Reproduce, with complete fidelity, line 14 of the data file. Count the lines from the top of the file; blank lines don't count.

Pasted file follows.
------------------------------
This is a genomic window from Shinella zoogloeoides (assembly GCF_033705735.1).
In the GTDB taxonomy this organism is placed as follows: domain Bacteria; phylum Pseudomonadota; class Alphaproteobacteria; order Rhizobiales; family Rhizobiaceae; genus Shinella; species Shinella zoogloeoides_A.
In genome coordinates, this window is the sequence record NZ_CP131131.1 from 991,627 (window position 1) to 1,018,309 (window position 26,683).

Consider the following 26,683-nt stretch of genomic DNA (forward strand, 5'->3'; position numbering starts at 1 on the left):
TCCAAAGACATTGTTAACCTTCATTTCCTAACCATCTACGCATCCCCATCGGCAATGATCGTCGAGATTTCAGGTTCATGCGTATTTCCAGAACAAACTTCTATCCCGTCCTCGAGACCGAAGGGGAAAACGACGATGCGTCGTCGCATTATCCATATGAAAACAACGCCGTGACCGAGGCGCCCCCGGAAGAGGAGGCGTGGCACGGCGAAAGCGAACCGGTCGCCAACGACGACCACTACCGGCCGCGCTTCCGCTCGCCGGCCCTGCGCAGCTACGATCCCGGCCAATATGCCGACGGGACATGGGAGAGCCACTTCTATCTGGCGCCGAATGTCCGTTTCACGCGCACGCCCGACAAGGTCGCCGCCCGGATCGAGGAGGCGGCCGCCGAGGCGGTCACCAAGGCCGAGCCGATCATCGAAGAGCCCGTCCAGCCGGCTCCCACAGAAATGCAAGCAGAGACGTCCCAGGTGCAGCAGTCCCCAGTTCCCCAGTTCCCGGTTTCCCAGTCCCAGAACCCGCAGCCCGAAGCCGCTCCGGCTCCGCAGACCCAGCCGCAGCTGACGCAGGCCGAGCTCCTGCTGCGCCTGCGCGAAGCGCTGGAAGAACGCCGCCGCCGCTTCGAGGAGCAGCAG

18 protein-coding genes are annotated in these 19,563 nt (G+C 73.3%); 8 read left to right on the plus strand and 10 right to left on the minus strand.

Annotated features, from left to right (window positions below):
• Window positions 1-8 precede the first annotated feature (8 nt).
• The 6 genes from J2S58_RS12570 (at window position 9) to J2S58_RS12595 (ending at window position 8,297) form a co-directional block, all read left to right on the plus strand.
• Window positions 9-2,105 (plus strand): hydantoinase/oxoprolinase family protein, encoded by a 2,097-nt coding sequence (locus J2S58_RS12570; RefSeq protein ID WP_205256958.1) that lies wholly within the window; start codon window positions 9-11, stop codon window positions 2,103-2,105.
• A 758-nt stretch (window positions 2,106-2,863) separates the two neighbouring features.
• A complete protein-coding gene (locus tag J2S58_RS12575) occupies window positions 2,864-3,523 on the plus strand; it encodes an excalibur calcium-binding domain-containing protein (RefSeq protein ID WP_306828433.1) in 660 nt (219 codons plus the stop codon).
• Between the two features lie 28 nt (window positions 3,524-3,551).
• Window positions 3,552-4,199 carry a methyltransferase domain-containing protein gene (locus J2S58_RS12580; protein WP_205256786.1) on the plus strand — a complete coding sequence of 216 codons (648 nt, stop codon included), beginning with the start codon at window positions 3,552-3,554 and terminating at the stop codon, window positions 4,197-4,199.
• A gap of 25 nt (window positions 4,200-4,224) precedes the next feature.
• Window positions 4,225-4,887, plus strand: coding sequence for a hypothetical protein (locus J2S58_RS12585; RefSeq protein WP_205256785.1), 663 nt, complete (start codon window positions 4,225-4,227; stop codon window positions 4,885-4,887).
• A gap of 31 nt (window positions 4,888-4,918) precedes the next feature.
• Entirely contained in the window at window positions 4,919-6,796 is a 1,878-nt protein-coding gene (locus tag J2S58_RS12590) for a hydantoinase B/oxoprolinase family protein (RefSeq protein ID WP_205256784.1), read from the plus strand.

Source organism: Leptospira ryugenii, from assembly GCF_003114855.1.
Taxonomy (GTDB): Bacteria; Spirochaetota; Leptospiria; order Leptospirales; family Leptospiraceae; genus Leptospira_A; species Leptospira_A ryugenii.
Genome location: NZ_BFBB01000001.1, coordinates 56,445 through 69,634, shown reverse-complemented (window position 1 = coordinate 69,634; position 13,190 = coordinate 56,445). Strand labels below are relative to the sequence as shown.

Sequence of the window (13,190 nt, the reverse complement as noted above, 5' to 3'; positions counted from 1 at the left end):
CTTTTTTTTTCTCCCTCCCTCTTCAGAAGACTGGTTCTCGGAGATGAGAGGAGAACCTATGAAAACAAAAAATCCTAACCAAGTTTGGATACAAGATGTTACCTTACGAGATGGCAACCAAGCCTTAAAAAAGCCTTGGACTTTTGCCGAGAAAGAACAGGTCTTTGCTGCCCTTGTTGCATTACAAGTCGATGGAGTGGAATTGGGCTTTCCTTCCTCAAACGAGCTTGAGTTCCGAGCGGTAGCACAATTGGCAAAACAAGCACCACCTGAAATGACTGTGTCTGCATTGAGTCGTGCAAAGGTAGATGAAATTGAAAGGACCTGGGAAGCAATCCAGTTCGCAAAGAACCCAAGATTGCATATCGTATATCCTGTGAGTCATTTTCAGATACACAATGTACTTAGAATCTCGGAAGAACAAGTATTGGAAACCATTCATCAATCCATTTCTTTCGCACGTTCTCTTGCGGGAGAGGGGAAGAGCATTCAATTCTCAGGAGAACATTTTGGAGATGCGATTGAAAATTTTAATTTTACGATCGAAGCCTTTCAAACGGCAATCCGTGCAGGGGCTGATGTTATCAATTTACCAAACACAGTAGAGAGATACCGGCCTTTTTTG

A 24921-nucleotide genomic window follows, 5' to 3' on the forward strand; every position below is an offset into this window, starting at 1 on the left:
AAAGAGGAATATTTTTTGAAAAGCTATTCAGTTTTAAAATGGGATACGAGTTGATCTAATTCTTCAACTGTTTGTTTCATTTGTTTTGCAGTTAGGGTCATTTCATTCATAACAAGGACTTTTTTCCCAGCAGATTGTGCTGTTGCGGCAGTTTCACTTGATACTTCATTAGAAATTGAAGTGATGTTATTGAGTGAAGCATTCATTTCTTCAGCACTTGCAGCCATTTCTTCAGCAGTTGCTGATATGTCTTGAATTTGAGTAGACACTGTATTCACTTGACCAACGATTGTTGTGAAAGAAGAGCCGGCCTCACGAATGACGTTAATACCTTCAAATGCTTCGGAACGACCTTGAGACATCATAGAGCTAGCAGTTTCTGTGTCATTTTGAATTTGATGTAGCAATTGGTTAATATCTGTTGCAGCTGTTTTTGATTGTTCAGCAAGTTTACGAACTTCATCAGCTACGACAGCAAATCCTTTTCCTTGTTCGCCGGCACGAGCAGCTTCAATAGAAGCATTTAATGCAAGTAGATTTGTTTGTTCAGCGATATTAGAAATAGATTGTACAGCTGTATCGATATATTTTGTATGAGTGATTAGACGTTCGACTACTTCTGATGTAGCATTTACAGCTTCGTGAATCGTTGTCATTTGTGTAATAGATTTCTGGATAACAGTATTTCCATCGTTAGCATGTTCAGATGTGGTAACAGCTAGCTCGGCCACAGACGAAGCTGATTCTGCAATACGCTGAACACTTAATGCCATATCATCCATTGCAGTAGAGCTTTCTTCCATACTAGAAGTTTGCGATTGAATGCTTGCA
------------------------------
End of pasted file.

• Window positions 3,552-4,199 carry a methyltransferase domain-containing protein gene (locus J2S58_RS12580; protein WP_205256786.1) on the plus strand — a complete coding sequence of 216 codons (648 nt, stop codon included), beginning with the start codon at window positions 3,552-3,554 and terminating at the stop codon, window positions 4,197-4,199.